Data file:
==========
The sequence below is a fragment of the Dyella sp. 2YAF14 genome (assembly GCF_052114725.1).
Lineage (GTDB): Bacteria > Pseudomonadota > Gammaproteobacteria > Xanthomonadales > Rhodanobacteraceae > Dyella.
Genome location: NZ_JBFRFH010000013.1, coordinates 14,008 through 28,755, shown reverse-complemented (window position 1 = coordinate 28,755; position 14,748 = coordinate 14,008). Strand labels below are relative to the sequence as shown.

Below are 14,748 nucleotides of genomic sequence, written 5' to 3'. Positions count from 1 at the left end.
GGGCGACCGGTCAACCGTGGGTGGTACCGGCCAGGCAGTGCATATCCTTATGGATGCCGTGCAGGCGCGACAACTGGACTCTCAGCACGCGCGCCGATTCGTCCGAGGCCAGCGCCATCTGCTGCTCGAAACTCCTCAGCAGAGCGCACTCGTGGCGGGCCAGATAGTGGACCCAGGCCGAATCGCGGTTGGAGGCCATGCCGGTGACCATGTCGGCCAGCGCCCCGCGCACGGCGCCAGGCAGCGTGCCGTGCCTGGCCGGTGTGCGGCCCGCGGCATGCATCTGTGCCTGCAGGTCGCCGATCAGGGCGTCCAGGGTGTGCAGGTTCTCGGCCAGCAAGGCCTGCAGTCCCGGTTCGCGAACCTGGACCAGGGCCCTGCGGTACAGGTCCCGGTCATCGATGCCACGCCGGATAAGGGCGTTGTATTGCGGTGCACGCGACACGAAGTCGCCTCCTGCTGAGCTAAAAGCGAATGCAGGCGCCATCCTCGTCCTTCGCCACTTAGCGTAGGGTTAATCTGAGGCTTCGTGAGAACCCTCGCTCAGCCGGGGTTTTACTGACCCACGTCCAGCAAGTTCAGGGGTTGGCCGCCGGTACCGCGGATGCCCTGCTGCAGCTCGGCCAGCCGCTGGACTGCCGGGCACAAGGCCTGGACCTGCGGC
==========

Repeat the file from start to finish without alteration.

The sequence below is a fragment of the Dyella sp. 2YAF14 genome (assembly GCF_052114725.1).
Lineage (GTDB): Bacteria > Pseudomonadota > Gammaproteobacteria > Xanthomonadales > Rhodanobacteraceae > Dyella.
Genome location: NZ_JBFRFH010000013.1, coordinates 14,008 through 28,755, shown reverse-complemented (window position 1 = coordinate 28,755; position 14,748 = coordinate 14,008). Strand labels below are relative to the sequence as shown.

Below are 14,748 nucleotides of genomic sequence, written 5' to 3'. Positions count from 1 at the left end.
GGGCGACCGGTCAACCGTGGGTGGTACCGGCCAGGCAGTGCATATCCTTATGGATGCCGTGCAGGCGCGACAACTGGACTCTCAGCACGCGCGCCGATTCGTCCGAGGCCAGCGCCATCTGCTGCTCGAAACTCCTCAGCAGAGCGCACTCGTGGCGGGCCAGATAGTGGACCCAGGCCGAATCGCGGTTGGAGGCCATGCCGGTGACCATGTCGGCCAGCGCCCCGCGCACGGCGCCAGGCAGCGTGCCGTGCCTGGCCGGTGTGCGGCCCGCGGCATGCATCTGTGCCTGCAGGTCGCCGATCAGGGCGTCCAGGGTGTGCAGGTTCTCGGCCAGCAAGGCCTGCAGTCCCGGTTCGCGAACCTGGACCAGGGCCCTGCGGTACAGGTCCCGGTCATCGATGCCACGCCGGATAAGGGCGTTGTATTGCGGTGCACGCGACACGAAGTCGCCTCCTGCTGAGCTAAAAGCGAATGCAGGCGCCATCCTCGTCCTTCGCCACTTAGCGTAGGGTTAATCTGAGGCTTCGTGAGAACCCTCGCTCAGCCGGGGTTTTACTGACCCACGTCCAGCAAGTTCAGGGGTTGGCCGCCGGTACCGCGGATGCCCTGCTGCAGCTCGGCCAGCCGCTGGACTGCCGGGCACAAGGCCTGGACCTGCGGC